Hillary and her half billion solar panels: Where will they come from?
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During the 2016 Presidential debates, one of the most important issues raised has been energy and natural resources policy. Unfortunately, the candidates’ respective positions have been virtually unchallenged by the mainstream post-debate media coverage and by the online “fact-checkers.” In particular, Hillary ClintonHillary Diane Rodham ClintonPoll: More Republican voters think party is more united than Democratic voters Whoopi Goldberg presses Sanders: 'Why are you still in the race?' Poll: Biden holds slight edge on Trump in Wisconsin MORE says that a key foundation of her energy policy as President would be to deploy “half a billion solar panels” across America.

Ours is a country where the Wall Street Journal reports it takes more than eight years to permit a single new mine, and with solar panels being made of copper, zinc, indium, gallium and numerous other “rare earth” metals, where the heck will the materials to make these solar panels be mined, and where will they be built?


China, that’s where. Over 90 percent of the world’s rare earth metal production comes from China. The same China where the New York Times reports that more than half of the rare earth metals they mine for things like solar panels are produced at “rogue, gangster mines” with little or no environmental regulation, and often devastating ground water pollution. This domination of rare earth metal global markets is one of the reasons that China is also the single largest global producer of solar panels. 

At a time when Clinton says we should be tough on China, her half a billion solar panel plan would do just the opposite. Absent significant changes in our permitting process, her solar panel plan would actually take hundreds of billions of dollars out of the U.S. economy and give it to China — a place where the mining, refining and manufacturing of solar panels is done at much lower standards than we have right here in the U.S.

We should all be asking both candidates for more specifics. In the case of solar panels, where will the metals for these solar panels be mined from and where should they be manufactured? Do we want to increase production of copper, zinc and rare earth metals here in the U.S.? If so, how can we do that in a country where it takes those eight plus years to permit a new mine?  

If either candidate wins two terms, their eight years in office will be over before many new mines will even be permitted in the U.S. to produce the metals for these solar panels without significant changes to our decision-making process.

This is central to one of the biggest issues of this election — how do we all work together to come up with reasonable energy and mineral production and utilization solutions that are based on facts and science, rather than political rhetoric? All this at a time when Donald TrumpDonald John TrumpBiden campaign: Trump and former vice president will have phone call about coronavirus Esper: Military personnel could help treat coronavirus patients 'if push comes to shove' Schumer calls for military official to act as medical equipment czar MORE’s own attack dog style has deepened our divide on energy and environmental issues.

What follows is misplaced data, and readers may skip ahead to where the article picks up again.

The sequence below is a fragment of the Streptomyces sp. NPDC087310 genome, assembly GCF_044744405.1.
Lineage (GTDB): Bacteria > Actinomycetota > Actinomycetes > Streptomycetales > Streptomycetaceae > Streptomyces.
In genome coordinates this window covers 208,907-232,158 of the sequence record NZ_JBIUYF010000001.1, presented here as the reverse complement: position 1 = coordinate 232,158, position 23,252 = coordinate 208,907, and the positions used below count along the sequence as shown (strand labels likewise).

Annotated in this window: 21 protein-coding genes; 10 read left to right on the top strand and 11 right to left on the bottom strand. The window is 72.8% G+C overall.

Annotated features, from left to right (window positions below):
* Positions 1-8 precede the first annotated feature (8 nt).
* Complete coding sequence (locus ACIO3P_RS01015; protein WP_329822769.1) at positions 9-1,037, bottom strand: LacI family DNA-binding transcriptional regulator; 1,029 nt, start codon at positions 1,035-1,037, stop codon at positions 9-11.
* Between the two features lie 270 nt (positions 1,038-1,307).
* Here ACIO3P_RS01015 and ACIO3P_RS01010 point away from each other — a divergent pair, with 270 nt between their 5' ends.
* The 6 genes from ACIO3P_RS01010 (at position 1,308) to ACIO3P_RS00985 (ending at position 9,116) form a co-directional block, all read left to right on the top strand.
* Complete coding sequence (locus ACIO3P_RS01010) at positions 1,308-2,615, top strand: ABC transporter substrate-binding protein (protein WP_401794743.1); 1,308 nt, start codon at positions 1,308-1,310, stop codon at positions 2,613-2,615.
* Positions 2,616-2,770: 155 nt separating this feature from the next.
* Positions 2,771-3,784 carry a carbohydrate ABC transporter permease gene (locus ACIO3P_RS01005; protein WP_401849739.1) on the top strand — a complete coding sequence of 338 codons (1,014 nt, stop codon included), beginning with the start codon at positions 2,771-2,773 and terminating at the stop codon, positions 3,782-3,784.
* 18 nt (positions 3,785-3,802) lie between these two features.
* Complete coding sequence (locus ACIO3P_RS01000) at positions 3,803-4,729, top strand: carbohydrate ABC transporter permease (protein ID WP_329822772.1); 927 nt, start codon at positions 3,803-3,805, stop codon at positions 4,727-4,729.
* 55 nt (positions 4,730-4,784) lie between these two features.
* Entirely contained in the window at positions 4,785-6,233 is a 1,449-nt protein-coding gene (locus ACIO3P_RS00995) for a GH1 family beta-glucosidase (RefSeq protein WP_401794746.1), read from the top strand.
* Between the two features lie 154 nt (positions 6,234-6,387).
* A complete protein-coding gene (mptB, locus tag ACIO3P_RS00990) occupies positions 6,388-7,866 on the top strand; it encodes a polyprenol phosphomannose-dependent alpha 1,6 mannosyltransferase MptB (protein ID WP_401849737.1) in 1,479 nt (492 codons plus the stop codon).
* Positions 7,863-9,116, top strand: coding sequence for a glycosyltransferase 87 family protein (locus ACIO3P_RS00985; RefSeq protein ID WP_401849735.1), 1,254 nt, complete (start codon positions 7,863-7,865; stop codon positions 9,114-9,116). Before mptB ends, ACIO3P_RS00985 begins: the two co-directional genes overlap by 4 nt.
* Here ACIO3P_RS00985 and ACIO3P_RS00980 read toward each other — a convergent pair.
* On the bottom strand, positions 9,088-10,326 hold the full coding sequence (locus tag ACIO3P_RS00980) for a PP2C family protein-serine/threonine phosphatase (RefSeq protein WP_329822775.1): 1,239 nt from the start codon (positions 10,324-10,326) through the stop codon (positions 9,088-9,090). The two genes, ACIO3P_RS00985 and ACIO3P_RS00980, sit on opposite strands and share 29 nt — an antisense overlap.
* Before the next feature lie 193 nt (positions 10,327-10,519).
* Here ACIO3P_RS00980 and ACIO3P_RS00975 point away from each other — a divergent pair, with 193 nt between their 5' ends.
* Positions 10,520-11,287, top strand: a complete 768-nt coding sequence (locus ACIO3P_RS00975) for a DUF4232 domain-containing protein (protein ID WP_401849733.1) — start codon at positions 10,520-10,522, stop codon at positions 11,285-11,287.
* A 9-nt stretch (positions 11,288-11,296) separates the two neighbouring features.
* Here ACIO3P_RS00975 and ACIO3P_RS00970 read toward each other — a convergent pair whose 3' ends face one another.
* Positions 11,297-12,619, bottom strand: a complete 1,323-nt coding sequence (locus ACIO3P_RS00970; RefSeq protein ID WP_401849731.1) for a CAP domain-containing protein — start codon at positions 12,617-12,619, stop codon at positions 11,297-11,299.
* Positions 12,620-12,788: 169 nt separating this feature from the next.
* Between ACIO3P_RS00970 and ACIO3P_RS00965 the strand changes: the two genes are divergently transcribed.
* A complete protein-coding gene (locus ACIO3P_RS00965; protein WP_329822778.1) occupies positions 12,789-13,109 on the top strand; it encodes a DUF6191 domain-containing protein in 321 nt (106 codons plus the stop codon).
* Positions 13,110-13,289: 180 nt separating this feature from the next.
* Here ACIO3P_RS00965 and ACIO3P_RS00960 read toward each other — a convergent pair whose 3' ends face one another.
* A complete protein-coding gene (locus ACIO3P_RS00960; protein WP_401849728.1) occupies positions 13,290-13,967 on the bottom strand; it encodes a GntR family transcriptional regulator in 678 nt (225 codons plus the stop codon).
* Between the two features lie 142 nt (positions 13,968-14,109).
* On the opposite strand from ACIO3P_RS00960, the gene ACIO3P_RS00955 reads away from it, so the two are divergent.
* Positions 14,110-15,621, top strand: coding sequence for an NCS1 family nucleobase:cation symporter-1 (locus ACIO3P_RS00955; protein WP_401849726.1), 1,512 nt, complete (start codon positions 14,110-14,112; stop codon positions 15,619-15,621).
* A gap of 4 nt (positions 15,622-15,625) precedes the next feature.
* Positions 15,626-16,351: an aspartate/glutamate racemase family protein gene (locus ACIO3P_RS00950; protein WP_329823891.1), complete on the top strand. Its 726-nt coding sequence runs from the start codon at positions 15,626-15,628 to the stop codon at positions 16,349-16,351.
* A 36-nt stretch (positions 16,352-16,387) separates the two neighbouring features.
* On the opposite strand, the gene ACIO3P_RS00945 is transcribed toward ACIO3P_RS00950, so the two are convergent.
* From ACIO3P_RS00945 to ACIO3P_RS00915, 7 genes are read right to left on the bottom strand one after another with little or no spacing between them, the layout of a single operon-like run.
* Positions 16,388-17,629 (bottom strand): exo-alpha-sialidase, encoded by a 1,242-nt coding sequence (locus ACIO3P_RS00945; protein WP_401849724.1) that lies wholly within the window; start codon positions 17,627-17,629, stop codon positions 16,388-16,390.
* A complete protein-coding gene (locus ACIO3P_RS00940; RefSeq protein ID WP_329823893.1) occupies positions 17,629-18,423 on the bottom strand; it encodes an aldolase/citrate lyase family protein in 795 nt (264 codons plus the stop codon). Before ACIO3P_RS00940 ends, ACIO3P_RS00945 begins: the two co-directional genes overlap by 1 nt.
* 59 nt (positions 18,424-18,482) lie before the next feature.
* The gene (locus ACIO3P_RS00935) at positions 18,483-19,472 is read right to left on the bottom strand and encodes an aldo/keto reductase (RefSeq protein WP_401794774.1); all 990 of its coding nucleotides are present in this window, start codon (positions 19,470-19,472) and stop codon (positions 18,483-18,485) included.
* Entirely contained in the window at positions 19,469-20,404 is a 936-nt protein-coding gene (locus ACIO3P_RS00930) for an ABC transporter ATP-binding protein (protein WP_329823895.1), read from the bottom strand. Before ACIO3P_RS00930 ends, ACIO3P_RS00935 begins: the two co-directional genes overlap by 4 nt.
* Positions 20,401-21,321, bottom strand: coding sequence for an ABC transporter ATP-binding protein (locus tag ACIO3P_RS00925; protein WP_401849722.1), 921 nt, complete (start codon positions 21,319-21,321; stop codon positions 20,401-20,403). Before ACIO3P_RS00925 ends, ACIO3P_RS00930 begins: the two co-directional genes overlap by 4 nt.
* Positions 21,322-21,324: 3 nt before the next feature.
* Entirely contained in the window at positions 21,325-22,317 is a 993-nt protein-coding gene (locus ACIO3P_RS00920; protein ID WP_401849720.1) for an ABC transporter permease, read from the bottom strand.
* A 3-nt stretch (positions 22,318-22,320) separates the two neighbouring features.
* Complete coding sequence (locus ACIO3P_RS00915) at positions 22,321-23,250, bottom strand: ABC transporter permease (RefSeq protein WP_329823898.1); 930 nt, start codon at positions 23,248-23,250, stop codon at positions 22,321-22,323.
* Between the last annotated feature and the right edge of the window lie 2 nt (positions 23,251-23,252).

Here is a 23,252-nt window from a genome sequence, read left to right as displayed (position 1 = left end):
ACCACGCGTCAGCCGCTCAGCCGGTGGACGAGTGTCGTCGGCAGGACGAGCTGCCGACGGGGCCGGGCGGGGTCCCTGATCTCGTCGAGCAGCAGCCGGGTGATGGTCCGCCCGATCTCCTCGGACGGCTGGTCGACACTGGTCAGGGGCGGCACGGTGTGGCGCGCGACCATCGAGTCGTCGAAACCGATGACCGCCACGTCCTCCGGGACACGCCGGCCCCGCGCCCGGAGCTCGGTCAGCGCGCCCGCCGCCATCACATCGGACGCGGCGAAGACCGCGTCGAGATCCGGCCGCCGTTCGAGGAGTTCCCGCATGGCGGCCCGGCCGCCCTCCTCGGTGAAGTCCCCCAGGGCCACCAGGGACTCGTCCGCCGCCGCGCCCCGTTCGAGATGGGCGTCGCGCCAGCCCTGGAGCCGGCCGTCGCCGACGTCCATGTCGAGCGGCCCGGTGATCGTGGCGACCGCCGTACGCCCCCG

Hillary’s half a billion solar panel plan is a classic case of politicians throwing out politically-correct, bumper sticker solutions that over-simplify complicated political, global economic and environmental issues. We need to move into a world where our political leaders are accountable for problem-solving, not just generating the slickest and most memorable slogans in lieu of solutions.

Particularly when slogan-based policies all too often lead to the exact opposite of what those same politicians are telling us they want to do. Exporting hundreds of billions of dollars to China to mine the earth and pollute the planet’s air for solar panels manufactured with lesser environmental standards than we have here in the U.S. is the wrong answer. It’s time for all of us to start pushing back when politicians take us for granted and try to incite follow-the-herd thinking to further their own agendas.

The U.S. has the highest environmental standards in the world, and the wealth and technology necessary to develop our mineral and energy resources responsibly. We can do it right. Stronger environmental stewardship and responsible natural resource development can go hand in hand.

The economic activity created by more responsible energy and mineral development right here in the U.S. can fund better education, improve public health, and enhance programs for people with developmental and other disabilities. It’s time for our country to get on with it, starting with our next President.

David Parish is an Alaskan who has been involved in Alaska natural resource public policy issues for 30 years.


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